A different advocate from the preschool paid two other visits to the family in early and mid-November and did not report noticing any injuries to the child. Athena was twice assaulted later in the month, authorities say.
"We feel we did our part, that we did all we could,'' said Mary Jane Crotty, director of early childhood education for the Windham public schools, on Friday.
Diaz-Mendez repeatedly told caseworkers and doctors that she thought her daughter bruised easily, possibly because of a blood disorder, the warrant states. On other occasions, the mother explained fresh injuries on Athena by saying the child had tripped and fallen or that her younger sister had hit her with a toy. When she was asked directly, she said that her boyfriend, Fredy Alexander-Chingo Riz, did not hit Athena, according to the warrant.
Riz, charged in November with manslaughter, felony assault and risk of injury to a minor, admitted to detectives that he punched and struck Athena several times when the child wouldn't eat.
After Athena's death, her younger sister was examined and found to have bruises. She has been placed in foster care.
DCF records contain an interview with Diaz-Mendez about the events of Oct. 18, 2011, the day of the home visit by the childhood advocate and the doctor's referral to DCF.
"DCF records reveal that ... Rosa said she could see the children playing from where she was in the kitchen. Rosa stated that Athena tripped over a hard plastic toy and fell, hitting the bridge of her nose on the bed rail,'' the arrest warrant states.
"Rosa explained that Athena got right up and continued to play without crying,'' the warrant reports.
But when detectives interviewed the boyfriend after Athena's death, he admitted that at one point in October while Rosa was at work, he was alone in the apartment with Athena and Artimesa.
"During dinner, Athena refused to eat. Fredy stated that he lost patience with Athena and brought her into her bedroom. He then punched Athena in the forehead at the bridge of her nose with his knuckles and left her in the bedroom,'' the warrant states.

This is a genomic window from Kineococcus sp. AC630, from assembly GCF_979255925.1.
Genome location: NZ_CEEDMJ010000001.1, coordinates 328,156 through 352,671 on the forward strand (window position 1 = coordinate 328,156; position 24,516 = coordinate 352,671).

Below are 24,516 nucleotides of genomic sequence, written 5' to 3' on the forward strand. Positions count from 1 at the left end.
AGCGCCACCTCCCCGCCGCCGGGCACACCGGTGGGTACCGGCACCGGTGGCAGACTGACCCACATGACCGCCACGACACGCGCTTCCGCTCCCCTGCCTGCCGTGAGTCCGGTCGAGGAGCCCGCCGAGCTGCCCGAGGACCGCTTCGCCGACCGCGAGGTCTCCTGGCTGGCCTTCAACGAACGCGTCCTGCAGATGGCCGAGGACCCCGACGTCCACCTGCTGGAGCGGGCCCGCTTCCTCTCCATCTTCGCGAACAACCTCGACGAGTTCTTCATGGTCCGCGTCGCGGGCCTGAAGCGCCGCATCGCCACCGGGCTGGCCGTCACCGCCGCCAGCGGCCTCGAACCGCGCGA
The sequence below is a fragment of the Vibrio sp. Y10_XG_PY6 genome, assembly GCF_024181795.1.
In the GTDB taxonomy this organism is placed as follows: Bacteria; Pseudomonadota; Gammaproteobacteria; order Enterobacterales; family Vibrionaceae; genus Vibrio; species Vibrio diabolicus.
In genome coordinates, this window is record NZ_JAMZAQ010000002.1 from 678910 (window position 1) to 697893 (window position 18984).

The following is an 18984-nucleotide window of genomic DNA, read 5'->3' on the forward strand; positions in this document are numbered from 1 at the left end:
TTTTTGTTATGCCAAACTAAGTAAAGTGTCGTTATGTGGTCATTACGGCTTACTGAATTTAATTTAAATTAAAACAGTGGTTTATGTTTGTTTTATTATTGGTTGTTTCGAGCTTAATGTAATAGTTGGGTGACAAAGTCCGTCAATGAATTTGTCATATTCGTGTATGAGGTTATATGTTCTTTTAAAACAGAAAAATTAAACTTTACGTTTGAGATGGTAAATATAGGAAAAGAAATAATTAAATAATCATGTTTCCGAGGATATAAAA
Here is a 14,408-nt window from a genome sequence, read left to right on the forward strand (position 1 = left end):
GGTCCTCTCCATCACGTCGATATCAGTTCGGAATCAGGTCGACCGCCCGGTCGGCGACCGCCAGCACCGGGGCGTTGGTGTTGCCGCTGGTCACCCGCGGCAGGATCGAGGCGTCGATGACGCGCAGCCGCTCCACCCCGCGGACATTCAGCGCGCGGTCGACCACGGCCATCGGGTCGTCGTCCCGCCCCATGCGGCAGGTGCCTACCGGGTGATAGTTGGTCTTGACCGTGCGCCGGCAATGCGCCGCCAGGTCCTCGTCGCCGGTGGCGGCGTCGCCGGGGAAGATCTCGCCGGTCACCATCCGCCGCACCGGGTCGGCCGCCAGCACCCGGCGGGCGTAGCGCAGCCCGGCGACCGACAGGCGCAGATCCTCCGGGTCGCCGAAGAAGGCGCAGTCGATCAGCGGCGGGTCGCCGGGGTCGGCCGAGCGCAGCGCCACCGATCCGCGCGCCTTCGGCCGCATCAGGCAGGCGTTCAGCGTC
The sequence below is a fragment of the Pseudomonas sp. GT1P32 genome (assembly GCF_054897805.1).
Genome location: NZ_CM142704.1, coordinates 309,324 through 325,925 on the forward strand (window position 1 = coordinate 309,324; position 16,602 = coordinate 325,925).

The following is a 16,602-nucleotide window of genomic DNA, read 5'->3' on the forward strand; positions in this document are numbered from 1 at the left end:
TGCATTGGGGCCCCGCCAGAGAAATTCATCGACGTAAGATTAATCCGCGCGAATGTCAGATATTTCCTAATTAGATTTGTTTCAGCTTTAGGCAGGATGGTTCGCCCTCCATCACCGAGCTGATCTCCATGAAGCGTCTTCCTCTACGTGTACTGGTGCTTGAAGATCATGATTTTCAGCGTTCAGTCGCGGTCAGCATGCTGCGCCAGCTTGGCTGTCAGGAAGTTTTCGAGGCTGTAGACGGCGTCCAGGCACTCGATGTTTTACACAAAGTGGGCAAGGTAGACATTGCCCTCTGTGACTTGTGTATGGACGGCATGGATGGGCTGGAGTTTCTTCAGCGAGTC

Riz also admitted to assaulting Athena on Nov. 22, sending her to the hospital with a gaping cut on her head, and again on Nov. 23, leading to her death.
On Oct. 26, eight days after the initial referral to DCF, Athena's mother, the early-childhood advocate and the DCF social worker had a meeting.
The advocate "voiced her concerns to DCF about the lack of supervision of Athena and Artimesa,'' the warrant states. The advocate also said that Diaz-Mendez had changed her explanation about the Oct. 18 injury, saying in a new version that the child had simply fallen into the bed rail, the warrant states.
Katz on Friday reiterated her call for child-welfare agencies to cooperate with each other.
"The best way for us to honor the life of this little girl is to work together -- all of us -- to improve our responses in the future. The medical, private provider and child protection systems are interdependent, and all are working together in the best interest of children. We are committed to improve that cooperative work so that we can better serve children and families going forward."
Series Of Caregivers Saw Marks On Child, 3, Before Death